A lot of Midwesterners, including many Hoosiers, think Indiana was a great prairie state. It wasn’t. Rather, about 98 percent of Indiana was hardwood forest, which gave way to agriculture as the state developed.
Indiana wasn’t totally without prairie though, and probably the most significant area is in the northwestern part of the state. There you’ll find the easternmost swatches of the great tallgrass prairie sprawled into Indiana from northeast Illinois, the Prairie State.
This section of Indiana was in the news last fall when, after the long ride from South Dakota, 23 bison bounded from a truck onto the Kankakee Sands in Newton County.
At the time I thought how cool that was, especially since the bison appears on the Seal of the State of Indiana. Not until recently, did I learn that the bisons are an integral part of the restoration of the prairie at Kankakee Sands, an 8,000-acre property of The Nature Conservancy-Indiana.
Bisons prefer to eat grasses and sedges rather than flowering plants, such as rattlesnake master (Eryngium yuccifolium) and gayfeather (Liatris spp.), said Alyssa Nyberg, Kankakee Sands’ nursery manager and outreach coordinator. That means there will be more flowers for birds, bees and other fauna to enjoy. Bisons also sand wallow “to rub off of all the itchy things,” she said. When they do, they create indentations in the sands where water can gather to support other creatures, including frogs and tadpoles, and to quench the thirst of birds.
Nyberg spoke recently at Butler University’s Friesner Herbarium’s annual open house. A graduate of Indianapolis’ Chatard High School, Nyberg holds bachelor’s and master’s degrees in environmental science from Indiana University. After two years in the Peace Corps in Nepal, Nyberg returned to Indiana to work at Kankakee Sands,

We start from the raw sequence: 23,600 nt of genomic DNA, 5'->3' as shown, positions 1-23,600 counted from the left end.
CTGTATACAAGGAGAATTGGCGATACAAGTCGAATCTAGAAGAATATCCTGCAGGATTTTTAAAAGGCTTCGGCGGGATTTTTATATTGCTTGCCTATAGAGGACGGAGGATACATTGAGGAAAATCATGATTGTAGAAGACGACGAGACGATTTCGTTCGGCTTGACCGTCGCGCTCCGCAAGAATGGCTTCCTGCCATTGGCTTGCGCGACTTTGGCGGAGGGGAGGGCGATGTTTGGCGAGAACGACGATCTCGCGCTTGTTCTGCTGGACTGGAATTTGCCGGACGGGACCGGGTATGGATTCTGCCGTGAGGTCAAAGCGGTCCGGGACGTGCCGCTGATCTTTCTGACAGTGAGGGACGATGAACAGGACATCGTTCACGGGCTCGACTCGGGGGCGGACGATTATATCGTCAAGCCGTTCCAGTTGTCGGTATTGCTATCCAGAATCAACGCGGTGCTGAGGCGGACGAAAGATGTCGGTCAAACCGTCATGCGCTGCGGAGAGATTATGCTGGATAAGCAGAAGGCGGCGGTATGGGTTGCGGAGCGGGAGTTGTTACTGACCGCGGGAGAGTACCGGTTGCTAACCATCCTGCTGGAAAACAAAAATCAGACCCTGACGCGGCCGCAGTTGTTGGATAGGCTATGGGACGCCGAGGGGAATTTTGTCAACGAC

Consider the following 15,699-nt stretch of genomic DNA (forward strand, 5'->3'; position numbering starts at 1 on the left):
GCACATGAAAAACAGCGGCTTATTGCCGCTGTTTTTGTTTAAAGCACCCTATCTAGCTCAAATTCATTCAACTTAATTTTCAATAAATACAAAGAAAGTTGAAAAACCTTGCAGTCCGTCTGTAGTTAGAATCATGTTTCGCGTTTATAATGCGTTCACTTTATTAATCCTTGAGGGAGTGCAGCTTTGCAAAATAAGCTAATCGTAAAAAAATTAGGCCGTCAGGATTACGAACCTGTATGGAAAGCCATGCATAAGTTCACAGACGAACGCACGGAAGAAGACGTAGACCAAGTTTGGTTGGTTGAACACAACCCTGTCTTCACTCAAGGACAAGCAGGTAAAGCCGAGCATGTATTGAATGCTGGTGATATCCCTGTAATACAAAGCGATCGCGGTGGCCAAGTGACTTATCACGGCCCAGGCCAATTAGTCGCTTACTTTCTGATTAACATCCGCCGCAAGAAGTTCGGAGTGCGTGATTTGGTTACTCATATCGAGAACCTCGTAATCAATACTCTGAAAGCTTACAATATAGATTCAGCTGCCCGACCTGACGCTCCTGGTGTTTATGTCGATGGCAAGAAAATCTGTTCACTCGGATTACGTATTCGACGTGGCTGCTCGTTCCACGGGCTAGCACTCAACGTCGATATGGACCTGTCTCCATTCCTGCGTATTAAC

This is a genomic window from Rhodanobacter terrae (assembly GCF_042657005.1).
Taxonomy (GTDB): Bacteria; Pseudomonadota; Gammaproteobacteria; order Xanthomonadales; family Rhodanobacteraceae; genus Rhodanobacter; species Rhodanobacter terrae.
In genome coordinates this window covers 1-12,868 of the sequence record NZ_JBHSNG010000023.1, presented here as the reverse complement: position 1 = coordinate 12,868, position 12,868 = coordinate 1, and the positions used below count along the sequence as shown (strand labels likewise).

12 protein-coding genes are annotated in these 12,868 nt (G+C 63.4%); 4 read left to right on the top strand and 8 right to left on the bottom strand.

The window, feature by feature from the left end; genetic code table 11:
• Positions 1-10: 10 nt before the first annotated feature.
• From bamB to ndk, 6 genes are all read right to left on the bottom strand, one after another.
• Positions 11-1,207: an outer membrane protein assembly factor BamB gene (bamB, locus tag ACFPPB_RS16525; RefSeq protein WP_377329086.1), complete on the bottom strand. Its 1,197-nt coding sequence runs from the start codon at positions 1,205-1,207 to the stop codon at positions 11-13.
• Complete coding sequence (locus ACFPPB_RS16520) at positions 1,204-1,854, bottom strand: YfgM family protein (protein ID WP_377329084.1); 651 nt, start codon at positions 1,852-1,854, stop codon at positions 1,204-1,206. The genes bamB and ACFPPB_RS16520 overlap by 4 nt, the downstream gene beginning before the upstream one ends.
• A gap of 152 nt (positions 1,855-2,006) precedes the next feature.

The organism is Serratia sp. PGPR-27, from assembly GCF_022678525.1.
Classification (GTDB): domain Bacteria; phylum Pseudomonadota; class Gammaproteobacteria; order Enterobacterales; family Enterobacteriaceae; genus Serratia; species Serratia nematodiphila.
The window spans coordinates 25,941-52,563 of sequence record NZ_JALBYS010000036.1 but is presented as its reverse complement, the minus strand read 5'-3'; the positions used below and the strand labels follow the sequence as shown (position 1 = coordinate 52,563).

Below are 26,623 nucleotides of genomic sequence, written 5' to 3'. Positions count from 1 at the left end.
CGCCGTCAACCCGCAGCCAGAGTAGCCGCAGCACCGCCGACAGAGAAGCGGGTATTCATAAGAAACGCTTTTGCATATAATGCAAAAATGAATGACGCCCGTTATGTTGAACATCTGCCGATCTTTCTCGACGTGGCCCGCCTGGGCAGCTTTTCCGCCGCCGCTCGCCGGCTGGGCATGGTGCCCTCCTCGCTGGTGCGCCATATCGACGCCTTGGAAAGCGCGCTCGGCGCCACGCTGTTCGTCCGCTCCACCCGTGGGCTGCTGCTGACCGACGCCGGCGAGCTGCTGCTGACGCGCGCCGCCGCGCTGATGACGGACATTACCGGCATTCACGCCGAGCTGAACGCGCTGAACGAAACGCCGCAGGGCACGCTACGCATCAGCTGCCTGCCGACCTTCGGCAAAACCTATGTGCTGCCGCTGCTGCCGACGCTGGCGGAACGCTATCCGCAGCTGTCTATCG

There she, staffers and volunteers collect. clean and sow the seeds of 600 prairie plant species. About 2,000 pounds of seeds are needed for about 500 acres. Some seeds are sown directly and some are sown in a greenhouse to be transplanted later. The goal is to restore the ecological habitat that thrived there 300 years ago.
The Efroymson Restoration at Kankakee Sands has turned fields of corn and soybeans into biodiverse corridors for some of the rarest species in the state, said Ellen Jacquart, who retired recently as the director of Northern Indiana Stewardship for The Nature Conservancy.
At the 2014 flora and fauna census, The Nature Conservancy recorded the species of 930 moths, 70 butterflies, 40 ants, 250 birds and 155 bees, and more than more than 700 plants.
“It gives me hope for the future, if we are willing to commit to restoration. The coolest thing I’ve seen at Kankakee Sands was the explosion of state-endangered regal fritillary butterflies in 2014. Hundreds of gorgeous butterflies flying through the restoration, proving we had successfully made a home for them.”
Kankakee Sands is open year-round to the public for birding, counting butterflies, learning about wildflowers and watching bisons.